Summer camp is officially over for the goats, and all is right with the world once again. Yesterday, The Bibbed Wonder and our amazing friend, Jenna, worked on the soap in the morning and then moved the goats back to their beloved barn. The five little piglets are now in the pasture across the driveway, and they are in hog heaven. The piglets spent the day exploring, wallowing in the stream, and nosing about the pond. It won't be long until the brave little buggers are swimming. Yes, pigs do swim. The Bibbed Wonder is once again giggling like a school girl when he sees his drift of pigs running about the pasture closest to the house. On a side note, did you know a group of pigs is called a drift or drove? I didn't either; I had to Google it... and now you know.
The ladies are back in the pasture near the barn, and they could not be happier. Once again, the big girls were easy to move, but the babies proved elusive and rather annoying. I watched from the window as Jenna and Eric chased the last two stragglers about for a half-hour or so in a torrential downpour. They both exercised the patience of saints and eventually got the two rebels cornered in the goat yurt and carried them unceremoniously across the muddy pasture field. I have gotten a pass this week on all things animal and soap-related because the hot, humid weather wreaks havoc on my joints and makes me feel poorly in general. I believe I need to retire to Hawaii, where it is a balmy 72 degrees year-round with low humidity. However, I digress.
The Bibbed Wonder also moved a few more babies in with their dad. This created a bit of drama, but it doesn't seem as devastating since all are in neighboring pasture fields. Everyone can see and be near each other through the fence, and that seems to appease all. The Bean was lamenting on how annoying Kevin is with his bawling and escape tactics. I asked her if she would be happy being removed from me and only able to see me from a distance? Her response was, "No! Unless you are grumpy." Sigh. She appears to be developing her father's bad attitude.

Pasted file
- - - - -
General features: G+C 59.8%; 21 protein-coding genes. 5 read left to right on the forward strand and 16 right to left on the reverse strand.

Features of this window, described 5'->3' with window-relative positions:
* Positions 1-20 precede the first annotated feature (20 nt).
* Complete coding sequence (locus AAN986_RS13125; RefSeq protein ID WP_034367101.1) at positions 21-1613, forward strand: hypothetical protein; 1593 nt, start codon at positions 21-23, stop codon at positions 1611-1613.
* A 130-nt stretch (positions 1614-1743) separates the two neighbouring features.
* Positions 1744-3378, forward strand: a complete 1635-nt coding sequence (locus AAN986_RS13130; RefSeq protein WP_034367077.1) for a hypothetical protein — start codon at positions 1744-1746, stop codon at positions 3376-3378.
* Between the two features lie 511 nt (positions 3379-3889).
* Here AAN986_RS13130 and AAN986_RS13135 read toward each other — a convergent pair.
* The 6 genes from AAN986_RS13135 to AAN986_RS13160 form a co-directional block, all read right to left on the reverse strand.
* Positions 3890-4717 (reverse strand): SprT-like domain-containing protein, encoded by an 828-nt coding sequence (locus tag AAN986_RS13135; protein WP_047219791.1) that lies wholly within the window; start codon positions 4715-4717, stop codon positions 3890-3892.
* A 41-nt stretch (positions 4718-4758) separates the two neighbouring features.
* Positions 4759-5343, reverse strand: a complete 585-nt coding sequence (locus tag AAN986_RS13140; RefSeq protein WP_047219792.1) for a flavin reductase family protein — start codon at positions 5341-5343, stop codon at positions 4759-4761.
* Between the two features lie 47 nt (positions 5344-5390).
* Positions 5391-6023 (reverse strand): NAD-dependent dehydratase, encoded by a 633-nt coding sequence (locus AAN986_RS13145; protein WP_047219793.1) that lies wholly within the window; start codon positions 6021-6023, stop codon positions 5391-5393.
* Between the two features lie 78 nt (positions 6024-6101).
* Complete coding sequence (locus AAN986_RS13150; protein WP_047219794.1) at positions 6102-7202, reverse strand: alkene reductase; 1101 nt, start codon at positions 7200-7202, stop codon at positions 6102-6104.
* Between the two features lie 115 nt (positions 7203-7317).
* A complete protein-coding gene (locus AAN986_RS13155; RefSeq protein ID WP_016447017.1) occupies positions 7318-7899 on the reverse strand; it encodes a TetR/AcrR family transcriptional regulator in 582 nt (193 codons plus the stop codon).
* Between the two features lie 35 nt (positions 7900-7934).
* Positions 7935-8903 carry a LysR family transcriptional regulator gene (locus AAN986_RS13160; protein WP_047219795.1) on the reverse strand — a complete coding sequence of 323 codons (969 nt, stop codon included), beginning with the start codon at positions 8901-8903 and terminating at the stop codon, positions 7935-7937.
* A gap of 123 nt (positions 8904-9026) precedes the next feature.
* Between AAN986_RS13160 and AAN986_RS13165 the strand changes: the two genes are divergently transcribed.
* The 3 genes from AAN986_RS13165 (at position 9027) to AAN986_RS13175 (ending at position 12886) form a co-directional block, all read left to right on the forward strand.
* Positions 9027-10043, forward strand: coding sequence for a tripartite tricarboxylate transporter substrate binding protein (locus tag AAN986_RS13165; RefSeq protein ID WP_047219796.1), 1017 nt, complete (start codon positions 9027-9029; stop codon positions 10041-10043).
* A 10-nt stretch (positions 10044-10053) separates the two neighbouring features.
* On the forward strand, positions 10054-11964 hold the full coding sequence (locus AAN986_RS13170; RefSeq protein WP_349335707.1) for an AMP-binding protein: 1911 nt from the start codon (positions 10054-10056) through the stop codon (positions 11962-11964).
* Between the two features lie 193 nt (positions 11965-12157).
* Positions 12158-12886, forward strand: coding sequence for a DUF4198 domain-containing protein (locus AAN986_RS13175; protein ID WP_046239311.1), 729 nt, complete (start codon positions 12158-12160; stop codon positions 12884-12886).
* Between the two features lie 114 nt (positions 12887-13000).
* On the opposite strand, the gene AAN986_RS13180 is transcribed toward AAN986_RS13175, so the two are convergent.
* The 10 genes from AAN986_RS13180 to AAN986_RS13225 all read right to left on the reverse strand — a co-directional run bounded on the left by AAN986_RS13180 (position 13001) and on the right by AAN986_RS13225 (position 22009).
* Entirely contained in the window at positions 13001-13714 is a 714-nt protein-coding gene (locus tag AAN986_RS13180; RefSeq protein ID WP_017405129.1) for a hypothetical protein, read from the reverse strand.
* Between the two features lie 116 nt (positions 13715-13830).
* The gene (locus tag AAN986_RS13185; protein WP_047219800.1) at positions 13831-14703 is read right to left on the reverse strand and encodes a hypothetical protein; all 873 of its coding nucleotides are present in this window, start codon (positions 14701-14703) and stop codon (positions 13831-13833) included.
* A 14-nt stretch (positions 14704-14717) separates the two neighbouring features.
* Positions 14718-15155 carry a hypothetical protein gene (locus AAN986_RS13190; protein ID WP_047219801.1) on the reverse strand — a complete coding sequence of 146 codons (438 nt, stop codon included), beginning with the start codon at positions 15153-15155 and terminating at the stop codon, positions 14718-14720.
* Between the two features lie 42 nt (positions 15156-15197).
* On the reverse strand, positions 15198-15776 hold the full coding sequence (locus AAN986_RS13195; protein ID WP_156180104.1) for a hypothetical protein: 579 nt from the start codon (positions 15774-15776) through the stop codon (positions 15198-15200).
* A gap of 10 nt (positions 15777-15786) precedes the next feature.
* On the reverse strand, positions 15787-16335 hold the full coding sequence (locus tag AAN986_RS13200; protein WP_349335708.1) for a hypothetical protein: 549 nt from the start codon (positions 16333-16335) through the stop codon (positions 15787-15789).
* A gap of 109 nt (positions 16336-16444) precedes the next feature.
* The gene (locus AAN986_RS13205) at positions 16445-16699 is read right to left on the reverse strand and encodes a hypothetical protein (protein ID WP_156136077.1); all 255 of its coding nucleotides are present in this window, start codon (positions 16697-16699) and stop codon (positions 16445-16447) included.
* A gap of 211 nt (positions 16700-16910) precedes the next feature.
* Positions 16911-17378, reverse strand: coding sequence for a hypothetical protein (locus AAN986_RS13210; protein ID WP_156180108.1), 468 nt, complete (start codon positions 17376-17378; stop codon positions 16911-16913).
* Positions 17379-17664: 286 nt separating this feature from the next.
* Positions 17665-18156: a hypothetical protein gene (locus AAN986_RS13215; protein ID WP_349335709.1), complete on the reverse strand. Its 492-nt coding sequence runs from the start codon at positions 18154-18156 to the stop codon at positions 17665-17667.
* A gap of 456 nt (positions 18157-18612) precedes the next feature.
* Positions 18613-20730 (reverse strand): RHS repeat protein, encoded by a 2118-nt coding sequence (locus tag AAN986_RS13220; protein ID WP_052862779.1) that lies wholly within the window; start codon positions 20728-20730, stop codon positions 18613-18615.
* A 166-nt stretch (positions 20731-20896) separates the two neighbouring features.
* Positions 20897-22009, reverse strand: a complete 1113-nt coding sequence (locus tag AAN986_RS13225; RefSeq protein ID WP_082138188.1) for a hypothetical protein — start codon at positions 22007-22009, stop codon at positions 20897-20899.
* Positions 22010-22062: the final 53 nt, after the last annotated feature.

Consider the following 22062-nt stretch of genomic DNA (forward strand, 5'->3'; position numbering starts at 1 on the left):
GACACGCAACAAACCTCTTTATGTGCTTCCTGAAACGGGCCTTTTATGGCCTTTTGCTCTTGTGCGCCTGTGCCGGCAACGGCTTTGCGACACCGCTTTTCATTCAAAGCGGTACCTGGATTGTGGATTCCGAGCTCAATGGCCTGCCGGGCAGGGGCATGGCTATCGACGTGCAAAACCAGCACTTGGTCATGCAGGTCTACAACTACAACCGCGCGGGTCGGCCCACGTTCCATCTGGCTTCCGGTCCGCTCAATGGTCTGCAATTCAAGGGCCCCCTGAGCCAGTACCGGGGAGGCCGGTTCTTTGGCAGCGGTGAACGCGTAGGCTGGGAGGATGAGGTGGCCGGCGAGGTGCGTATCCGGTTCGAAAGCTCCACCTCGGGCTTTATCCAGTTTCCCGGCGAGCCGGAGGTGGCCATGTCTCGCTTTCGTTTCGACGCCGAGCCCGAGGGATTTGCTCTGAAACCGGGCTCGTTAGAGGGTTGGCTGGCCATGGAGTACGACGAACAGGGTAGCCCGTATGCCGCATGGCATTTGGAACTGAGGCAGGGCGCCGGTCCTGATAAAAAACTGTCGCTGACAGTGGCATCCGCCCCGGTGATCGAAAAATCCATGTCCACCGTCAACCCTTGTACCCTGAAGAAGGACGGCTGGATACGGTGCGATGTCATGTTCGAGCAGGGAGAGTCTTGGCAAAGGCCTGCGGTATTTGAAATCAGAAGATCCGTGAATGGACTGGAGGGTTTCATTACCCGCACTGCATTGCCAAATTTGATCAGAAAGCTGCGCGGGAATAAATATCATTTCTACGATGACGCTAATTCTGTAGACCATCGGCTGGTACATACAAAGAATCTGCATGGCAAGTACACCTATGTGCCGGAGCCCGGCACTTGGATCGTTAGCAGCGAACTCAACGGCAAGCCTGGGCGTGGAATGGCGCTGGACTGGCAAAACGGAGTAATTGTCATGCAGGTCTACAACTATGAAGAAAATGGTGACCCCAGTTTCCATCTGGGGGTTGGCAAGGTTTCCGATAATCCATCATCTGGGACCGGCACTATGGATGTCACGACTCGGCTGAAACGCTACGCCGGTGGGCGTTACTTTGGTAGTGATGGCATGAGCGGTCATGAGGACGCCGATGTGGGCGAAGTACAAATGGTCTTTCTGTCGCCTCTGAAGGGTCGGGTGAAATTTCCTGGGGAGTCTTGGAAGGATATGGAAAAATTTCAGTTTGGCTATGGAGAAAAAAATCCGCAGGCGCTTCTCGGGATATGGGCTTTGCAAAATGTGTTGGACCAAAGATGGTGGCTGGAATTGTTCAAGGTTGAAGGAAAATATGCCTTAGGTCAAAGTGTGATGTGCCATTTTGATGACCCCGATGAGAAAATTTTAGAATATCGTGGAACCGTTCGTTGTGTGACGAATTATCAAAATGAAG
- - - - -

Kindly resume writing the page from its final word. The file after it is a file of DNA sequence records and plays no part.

For the first night in a week or so, all was quiet on the farm. We slept with the windows open and enjoyed the hum of the bullfrogs and the occasional quack from the geese. It was a definite improvement over the loud and constant bawl of "MAAAAAAAAAAAAA!" in a variety of octaves. Kevin's bawl is the worst. It is deep, loud, and he makes it waver up and down for what seems like an eternity. I believed Kevin was missing his mama because she is his mama. However, The Bibbed Wonder informed me Dot is in heat, and Kevin feels amorous, not homesick for his mama. I now find Kevin's behavior repulsive rather than heartbreaking. Kevin is walking around curling his lip and behaving like an August time goat a bit too early. Sigh. This has fueled my desperation to find a good home for him. I do not need more than one stinky billy goat in rut fouling my ladies and the peace and quiet of my farm. Abu is quite enough.
And so, the cycle continues here on the farm. There is a bit of comfort in the steadiness of the routine. We move our girls and our pigs from pasture to pasture throughout the seasons. The biological rhythm of the goats signals the movement of time and creates a reliable schedule that we follow and adhere to with nature. The girls are back in their beloved barn, the piglets are enjoying their time in the pasture with the stream and the pond, and we are enjoying the new sense of calm and contentment. All is indeed right with the world.